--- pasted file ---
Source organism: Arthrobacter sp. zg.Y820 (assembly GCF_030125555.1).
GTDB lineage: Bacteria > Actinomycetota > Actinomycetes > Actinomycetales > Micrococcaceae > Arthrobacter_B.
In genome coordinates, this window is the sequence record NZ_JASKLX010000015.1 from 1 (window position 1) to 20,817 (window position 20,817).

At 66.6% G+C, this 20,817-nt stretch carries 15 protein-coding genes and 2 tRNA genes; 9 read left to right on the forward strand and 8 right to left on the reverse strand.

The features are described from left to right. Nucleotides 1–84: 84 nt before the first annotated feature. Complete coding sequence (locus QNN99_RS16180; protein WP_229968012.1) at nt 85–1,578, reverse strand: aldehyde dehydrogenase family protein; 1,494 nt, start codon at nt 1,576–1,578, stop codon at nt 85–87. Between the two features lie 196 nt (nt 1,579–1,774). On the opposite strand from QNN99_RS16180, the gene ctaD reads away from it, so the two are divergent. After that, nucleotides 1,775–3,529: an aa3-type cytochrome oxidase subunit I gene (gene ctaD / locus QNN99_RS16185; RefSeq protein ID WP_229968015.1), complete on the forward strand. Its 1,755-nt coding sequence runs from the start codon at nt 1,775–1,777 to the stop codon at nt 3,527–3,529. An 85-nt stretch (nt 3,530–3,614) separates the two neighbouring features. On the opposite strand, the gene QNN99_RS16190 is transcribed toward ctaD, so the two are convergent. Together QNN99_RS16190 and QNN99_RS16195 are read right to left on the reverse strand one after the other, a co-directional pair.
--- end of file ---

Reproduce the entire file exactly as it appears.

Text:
Source organism: Arthrobacter sp. zg.Y820 (assembly GCF_030125555.1).
GTDB lineage: Bacteria > Actinomycetota > Actinomycetes > Actinomycetales > Micrococcaceae > Arthrobacter_B.
In genome coordinates, this window is the sequence record NZ_JASKLX010000015.1 from 1 (window position 1) to 20,817 (window position 20,817).

At 66.6% G+C, this 20,817-nt stretch carries 15 protein-coding genes and 2 tRNA genes; 9 read left to right on the forward strand and 8 right to left on the reverse strand.

The features are described from left to right. Nucleotides 1–84: 84 nt before the first annotated feature. Complete coding sequence (locus QNN99_RS16180; protein WP_229968012.1) at nt 85–1,578, reverse strand: aldehyde dehydrogenase family protein; 1,494 nt, start codon at nt 1,576–1,578, stop codon at nt 85–87. Between the two features lie 196 nt (nt 1,579–1,774). On the opposite strand from QNN99_RS16180, the gene ctaD reads away from it, so the two are divergent. After that, nucleotides 1,775–3,529: an aa3-type cytochrome oxidase subunit I gene (gene ctaD / locus QNN99_RS16185; RefSeq protein ID WP_229968015.1), complete on the forward strand. Its 1,755-nt coding sequence runs from the start codon at nt 1,775–1,777 to the stop codon at nt 3,527–3,529. An 85-nt stretch (nt 3,530–3,614) separates the two neighbouring features. On the opposite strand, the gene QNN99_RS16190 is transcribed toward ctaD, so the two are convergent. Together QNN99_RS16190 and QNN99_RS16195 are read right to left on the reverse strand one after the other, a co-directional pair.